Paper Information

Title: 

EFFECTS OF EXTRACORPOREAL SHOCK WAVE LITHOTRIPSY ON MEAN ARTERIAL PRESSURE AND HEART RATE IN HUMAN SUBJECTS WITH RENAL STONE

Type: POSTER
Author(s): ERAMI E.*,FAGHIHI S.,MOHABATI H.,FEYZZADEH B.,AZHDARI ZARMEHRI H.
 
 *SCHOOL OF NURSING COLLAGE, MASHHAD UNIVERSITY OF MEDICAL SCIENCES
 
Name of Seminar: IRANIAN CONGRESS OF PHYSIOLOGY AND PHARMACOLOGY
Type of Seminar:  CONGRESS
Sponsor:  PHYSIOLOGY AND PHARMACOLOGY SOCIETY, MASHHAD UNIVERSITY OF MEDICAL SCIENCE
Date:  2007Volume 18
 
 
Abstract: 

Introduction: Since 1980, extracorporeal shock wave lithotripsy (ESWL), non invasive technique, has revolutionized the management of renal stones. Although ESWL is safe in most cases, life threatening complication has been reported. In this study, the role of ESWL (Dornier Medtech Systems GmbH, Germany) on mean arterial pressure (MAP) and heart rate (HR) was investigated.
Methods: on 80 patients (54 male and 26 female), 17 to 72 years old (mean age 40.92 years) with normal blood pressure and kidney lithiasis in prone position. Patients were excluded if they had symptoms of heart disease, hypertension, high stress or anxiety and obesity (body weight>100 kg). Patients were evaluated noninvasively by measurement of HR and MAP before, during and after lithotripsy. The amount of shock waves applied in each case ranged from 1200 to 3400, with a mean of 2800 shock waves at a mean intensity of 14.4 kv.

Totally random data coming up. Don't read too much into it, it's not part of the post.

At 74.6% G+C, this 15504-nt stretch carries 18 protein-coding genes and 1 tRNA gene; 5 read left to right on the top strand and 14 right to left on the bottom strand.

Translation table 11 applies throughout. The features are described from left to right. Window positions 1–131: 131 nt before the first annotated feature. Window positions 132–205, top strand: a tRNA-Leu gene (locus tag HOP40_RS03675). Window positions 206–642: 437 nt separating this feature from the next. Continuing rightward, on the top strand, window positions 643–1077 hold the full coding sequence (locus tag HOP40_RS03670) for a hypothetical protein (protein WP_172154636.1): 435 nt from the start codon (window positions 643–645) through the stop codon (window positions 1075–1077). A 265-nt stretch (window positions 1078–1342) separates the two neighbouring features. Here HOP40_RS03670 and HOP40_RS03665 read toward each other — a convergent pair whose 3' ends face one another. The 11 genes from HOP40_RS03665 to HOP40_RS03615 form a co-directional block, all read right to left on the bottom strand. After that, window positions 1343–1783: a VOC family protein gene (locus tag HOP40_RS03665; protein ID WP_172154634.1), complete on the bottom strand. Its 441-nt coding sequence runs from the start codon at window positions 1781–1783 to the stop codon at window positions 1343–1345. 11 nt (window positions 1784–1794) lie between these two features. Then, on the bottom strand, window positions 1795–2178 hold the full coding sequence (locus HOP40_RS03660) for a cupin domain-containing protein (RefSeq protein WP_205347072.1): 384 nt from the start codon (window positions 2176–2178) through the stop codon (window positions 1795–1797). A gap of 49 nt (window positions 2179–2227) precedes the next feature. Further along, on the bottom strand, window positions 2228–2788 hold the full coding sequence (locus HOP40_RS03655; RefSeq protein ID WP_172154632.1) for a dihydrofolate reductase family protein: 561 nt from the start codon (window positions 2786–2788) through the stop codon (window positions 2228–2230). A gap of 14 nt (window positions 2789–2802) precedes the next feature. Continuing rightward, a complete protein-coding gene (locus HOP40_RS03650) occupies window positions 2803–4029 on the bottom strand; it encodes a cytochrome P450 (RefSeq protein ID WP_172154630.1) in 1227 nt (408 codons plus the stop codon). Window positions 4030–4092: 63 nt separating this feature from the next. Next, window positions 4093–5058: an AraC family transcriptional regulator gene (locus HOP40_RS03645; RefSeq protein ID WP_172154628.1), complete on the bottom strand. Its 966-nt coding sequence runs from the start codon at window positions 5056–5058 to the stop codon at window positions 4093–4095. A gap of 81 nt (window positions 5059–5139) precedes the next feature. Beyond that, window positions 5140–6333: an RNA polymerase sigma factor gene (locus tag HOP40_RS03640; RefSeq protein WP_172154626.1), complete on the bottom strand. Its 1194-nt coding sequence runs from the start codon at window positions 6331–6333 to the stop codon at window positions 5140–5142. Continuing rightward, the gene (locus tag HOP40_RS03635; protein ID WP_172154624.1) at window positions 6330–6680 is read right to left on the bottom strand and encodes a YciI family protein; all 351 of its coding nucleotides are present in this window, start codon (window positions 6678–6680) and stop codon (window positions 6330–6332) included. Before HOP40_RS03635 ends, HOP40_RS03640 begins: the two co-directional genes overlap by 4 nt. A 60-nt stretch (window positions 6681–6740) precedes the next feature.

Results: In the male patients the mean arterial pressure increased from 93.48 (+/- 9.64) to 98.61 (+/- 12.51) mmHg and in female o from 88.20 (+/- 10.46) to 97.43 (+/- 14.18) mmHg during ESWL. The HR was not change during ESWL, although the HR was statistically lower after lithotripsy. Incidence of patients diastolic pressure greater than or equal to 100 mm Hg was 7.5% during ESWL.
Conclusion: This result suggests risk of hypertension during ESWL but hypertension occurrence following ESWL and a prospective study is required.

 
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